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Seattle University
<p>Byte is one of the school&#39;s retail dining outlets, this one in the&nbsp;new&nbsp;Lemieux&nbsp;Library.</p>

Fish-to-fork icon hire boosts Seattle University dining program

This is part of Food Management&rsquo;s annual Power Players report. Read more on this year&rsquo;s state spotlight project here.

They’ve always eaten well at the University of Seattle, but they may eat even better starting this fall as the school recently engaged celebrated culinarian Christine Keff (Flying Fish) as the dining department’s new executive chef. Keff will assist the Bon Appètit-managed dining team with a campus meal program that already delivers gourmet quality fare at six locations, most prominently the multistation Cherry Street Market.

Keff “is an icon of Northwest cuisine, one of the original torchbearers of fish-to-fork and local sustainable fishing,” says Jay Payne, Bon Appetit’s general manager at the school. “She sold her restaurant a few years ago and has been looking for a steadier gig than the consulting she has been doing. She has always admired Bon Appetit and wanted to get on board.”

One of the attractions, according to Payne, is the opportunity to make an impact.

“A lot of us at Bon Appetit have backgrounds in fine dining, but we get excited about democratizing sustainability and making sustainable foods affordable and finding ways to bring sustainable food to a greater number of people.”

University of Seattle with its enrollment of some 7,000 students represents just such an opportunity, he notes.

Sustainability is already an imperative as Bon Appetit’s corporate policy requires each of its operations to source at least 20 percent of its products from local sources, “and we're always over that,” Payne says.

He works with a local organization called FoodHub that consolidates the output of local farmers a “to simplify our farm-to-fork purchasing.”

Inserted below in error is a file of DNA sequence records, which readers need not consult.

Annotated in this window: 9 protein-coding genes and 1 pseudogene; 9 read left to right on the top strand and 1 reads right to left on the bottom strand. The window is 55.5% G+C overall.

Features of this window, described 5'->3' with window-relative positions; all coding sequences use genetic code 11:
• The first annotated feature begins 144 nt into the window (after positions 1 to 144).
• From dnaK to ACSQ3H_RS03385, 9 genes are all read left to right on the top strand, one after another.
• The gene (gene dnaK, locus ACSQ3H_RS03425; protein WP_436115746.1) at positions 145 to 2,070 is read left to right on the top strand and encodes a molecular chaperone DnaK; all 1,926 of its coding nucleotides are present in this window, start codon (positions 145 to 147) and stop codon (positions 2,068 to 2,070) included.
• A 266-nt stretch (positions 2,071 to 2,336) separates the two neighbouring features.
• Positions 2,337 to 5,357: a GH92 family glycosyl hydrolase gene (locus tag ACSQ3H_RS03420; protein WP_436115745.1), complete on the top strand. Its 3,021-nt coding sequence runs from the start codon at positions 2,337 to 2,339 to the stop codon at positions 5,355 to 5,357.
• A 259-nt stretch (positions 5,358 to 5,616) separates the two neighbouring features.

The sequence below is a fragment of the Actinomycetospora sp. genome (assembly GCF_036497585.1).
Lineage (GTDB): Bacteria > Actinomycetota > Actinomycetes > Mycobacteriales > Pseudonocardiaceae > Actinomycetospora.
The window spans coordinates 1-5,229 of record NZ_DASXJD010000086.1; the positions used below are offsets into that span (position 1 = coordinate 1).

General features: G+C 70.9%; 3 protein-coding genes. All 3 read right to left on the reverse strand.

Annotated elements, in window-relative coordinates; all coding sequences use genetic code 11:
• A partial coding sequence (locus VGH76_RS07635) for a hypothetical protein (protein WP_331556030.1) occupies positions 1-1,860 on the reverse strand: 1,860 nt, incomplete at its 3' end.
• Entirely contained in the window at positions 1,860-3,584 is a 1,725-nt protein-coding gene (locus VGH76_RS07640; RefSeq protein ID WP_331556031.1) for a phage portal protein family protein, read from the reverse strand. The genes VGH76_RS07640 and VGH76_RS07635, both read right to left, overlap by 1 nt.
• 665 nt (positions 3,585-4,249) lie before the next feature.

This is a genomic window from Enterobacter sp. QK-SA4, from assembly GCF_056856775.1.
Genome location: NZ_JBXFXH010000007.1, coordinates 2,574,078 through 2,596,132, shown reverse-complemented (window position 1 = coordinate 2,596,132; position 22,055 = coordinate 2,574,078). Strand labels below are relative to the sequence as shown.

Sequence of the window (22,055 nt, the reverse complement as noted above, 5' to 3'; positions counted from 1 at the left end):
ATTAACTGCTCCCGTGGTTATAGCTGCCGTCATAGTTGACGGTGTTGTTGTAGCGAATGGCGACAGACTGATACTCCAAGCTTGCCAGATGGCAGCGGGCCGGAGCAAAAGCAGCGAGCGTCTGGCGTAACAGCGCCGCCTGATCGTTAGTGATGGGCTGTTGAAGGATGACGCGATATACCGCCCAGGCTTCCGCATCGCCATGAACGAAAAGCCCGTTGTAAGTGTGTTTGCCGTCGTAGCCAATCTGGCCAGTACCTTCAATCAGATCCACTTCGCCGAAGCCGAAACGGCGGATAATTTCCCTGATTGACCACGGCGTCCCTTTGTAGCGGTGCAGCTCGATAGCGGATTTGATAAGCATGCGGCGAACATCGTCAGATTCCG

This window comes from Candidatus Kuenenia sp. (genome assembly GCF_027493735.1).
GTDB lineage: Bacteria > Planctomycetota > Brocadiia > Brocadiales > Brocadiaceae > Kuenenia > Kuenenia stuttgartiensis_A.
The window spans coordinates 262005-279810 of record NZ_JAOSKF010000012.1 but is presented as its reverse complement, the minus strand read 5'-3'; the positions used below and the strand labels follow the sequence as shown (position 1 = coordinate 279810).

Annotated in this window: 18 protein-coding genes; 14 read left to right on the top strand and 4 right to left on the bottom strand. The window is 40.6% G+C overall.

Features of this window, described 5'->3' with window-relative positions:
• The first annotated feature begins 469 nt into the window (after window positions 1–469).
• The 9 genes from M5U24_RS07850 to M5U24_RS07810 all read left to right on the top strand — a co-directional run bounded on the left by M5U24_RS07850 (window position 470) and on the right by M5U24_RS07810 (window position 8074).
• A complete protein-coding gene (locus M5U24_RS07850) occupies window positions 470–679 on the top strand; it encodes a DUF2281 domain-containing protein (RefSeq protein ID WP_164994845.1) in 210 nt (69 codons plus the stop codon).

Payne himself comes from the commercial restaurant world in which he operated his own farm-to-fork establishment before joining Bon Appetit eight years ago. He has been at the school for the past three years.

Keff’s impact on the menu is expected to be minimal initially as she was hired close to the start of the fall semester. But her influence should grow as the year progresses, Payne says.

The program Keff has joined is already operating at a high level. The cornerstone of the dining program is Cherry Street Market in the Student Center, an a la carte dining court in which “we’ve crammed as many stations as we could possibly fit,” Payne laughs.

It includes an extensive salad bar, two Asian stations—Firewalk and Rice Bowl—Market Grill, Sushi, Pizza Presta, Tavola Calda (specialty pasta dishes), Global (international dishes), Street Corner (global street food), Panini, Kettles (soups), a deli and an extensive housemade desserts station with delicacies from the onsite bakery.

The menu changes from lunch to dinner to provide even more variety than the sheer number of outlets already present. “The big comment we get is that students want variety, so we work really hard to keep that variety up and keep the students interested,” Payne says.

Cherry Street Market is the busiest dining venue on campus, but it is supplemented by five other locations. Just upstairs in the same complex is Hawks Nest Bistro, which features spectacular views of Mount Rainier and specializes in pizza from a wood stone oven as well as burritos, tacos and taco salads.

Hawks Nest also serves as a bakery café with a premium coffee program and an extensive array of sweets from the campus bakery, plus numerous grab-and-go choices.

Hawks Nest is open until midnight and tends to get crowded once the Cherry Street Market shuts down several hours earlier, Payne says. It’s especially popular with the campus athletic community, “because they tend to eat at off times,” he notes.

Elsewhere on campus are the Bottom Line, which boasts a popular teriyaki chicken dish according to Payne; The Byte in the new Lemieux library; The Cave, which functions as the campus c-store and menus a popular Hawaiian pulled pork dish; and The Sidebar in the Sullivan Law Center. One distinctive feature of all these eateries is that each offers a different coffee program to give students a variety of options, a cultural imperative in the Northwest.

All the venues stay “packed,” Payne observes. “We’re sort of over capacity as the university has grown quite a bit since all these facilities were built.”

The demand for on-campus residences is high because of the high cost of housing in the Seattle area,” Payne adds, noting that the university is in the process of adding more on-campus rooms.

Currently, about 2,000 students are on meal plans, which are based on a declining balance approach. Freshmen and sophomores living on campus are required to purchase one. There are no all-you-care-to-eat facilities at SU so all food/beverage purchases are pay-as-you-go.

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